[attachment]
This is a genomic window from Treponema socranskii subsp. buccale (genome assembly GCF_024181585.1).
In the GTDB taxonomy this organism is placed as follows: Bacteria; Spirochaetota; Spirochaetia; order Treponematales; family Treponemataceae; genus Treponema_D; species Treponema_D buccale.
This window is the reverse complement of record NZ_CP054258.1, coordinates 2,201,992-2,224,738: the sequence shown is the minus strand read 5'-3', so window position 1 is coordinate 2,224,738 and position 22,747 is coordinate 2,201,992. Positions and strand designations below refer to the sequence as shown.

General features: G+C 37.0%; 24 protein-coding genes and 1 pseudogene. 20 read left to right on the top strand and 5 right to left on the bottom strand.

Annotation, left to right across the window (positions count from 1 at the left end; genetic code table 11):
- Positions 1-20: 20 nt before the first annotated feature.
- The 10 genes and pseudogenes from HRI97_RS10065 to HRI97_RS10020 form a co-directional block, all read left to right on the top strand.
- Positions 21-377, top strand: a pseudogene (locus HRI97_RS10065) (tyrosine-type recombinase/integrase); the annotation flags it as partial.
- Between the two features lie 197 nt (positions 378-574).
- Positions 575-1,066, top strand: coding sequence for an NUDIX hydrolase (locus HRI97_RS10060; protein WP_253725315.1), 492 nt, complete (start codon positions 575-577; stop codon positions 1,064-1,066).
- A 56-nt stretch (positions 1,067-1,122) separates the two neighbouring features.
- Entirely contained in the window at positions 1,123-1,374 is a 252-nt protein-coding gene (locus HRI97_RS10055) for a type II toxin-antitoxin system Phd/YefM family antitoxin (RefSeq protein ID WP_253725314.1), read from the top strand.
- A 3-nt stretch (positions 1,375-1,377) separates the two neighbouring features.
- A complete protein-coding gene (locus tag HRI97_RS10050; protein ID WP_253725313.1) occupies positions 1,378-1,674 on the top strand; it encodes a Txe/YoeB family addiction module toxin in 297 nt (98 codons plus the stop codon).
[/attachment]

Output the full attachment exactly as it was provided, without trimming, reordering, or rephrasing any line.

This is a genomic window from Treponema socranskii subsp. buccale (genome assembly GCF_024181585.1).
In the GTDB taxonomy this organism is placed as follows: Bacteria; Spirochaetota; Spirochaetia; order Treponematales; family Treponemataceae; genus Treponema_D; species Treponema_D buccale.
This window is the reverse complement of record NZ_CP054258.1, coordinates 2,201,992-2,224,738: the sequence shown is the minus strand read 5'-3', so window position 1 is coordinate 2,224,738 and position 22,747 is coordinate 2,201,992. Positions and strand designations below refer to the sequence as shown.

General features: G+C 37.0%; 24 protein-coding genes and 1 pseudogene. 20 read left to right on the top strand and 5 right to left on the bottom strand.

Annotation, left to right across the window (positions count from 1 at the left end; genetic code table 11):
- Positions 1-20: 20 nt before the first annotated feature.
- The 10 genes and pseudogenes from HRI97_RS10065 to HRI97_RS10020 form a co-directional block, all read left to right on the top strand.
- Positions 21-377, top strand: a pseudogene (locus HRI97_RS10065) (tyrosine-type recombinase/integrase); the annotation flags it as partial.
- Between the two features lie 197 nt (positions 378-574).
- Positions 575-1,066, top strand: coding sequence for an NUDIX hydrolase (locus HRI97_RS10060; protein WP_253725315.1), 492 nt, complete (start codon positions 575-577; stop codon positions 1,064-1,066).
- A 56-nt stretch (positions 1,067-1,122) separates the two neighbouring features.
- Entirely contained in the window at positions 1,123-1,374 is a 252-nt protein-coding gene (locus HRI97_RS10055) for a type II toxin-antitoxin system Phd/YefM family antitoxin (RefSeq protein ID WP_253725314.1), read from the top strand.
- A 3-nt stretch (positions 1,375-1,377) separates the two neighbouring features.
- A complete protein-coding gene (locus tag HRI97_RS10050; protein ID WP_253725313.1) occupies positions 1,378-1,674 on the top strand; it encodes a Txe/YoeB family addiction module toxin in 297 nt (98 codons plus the stop codon).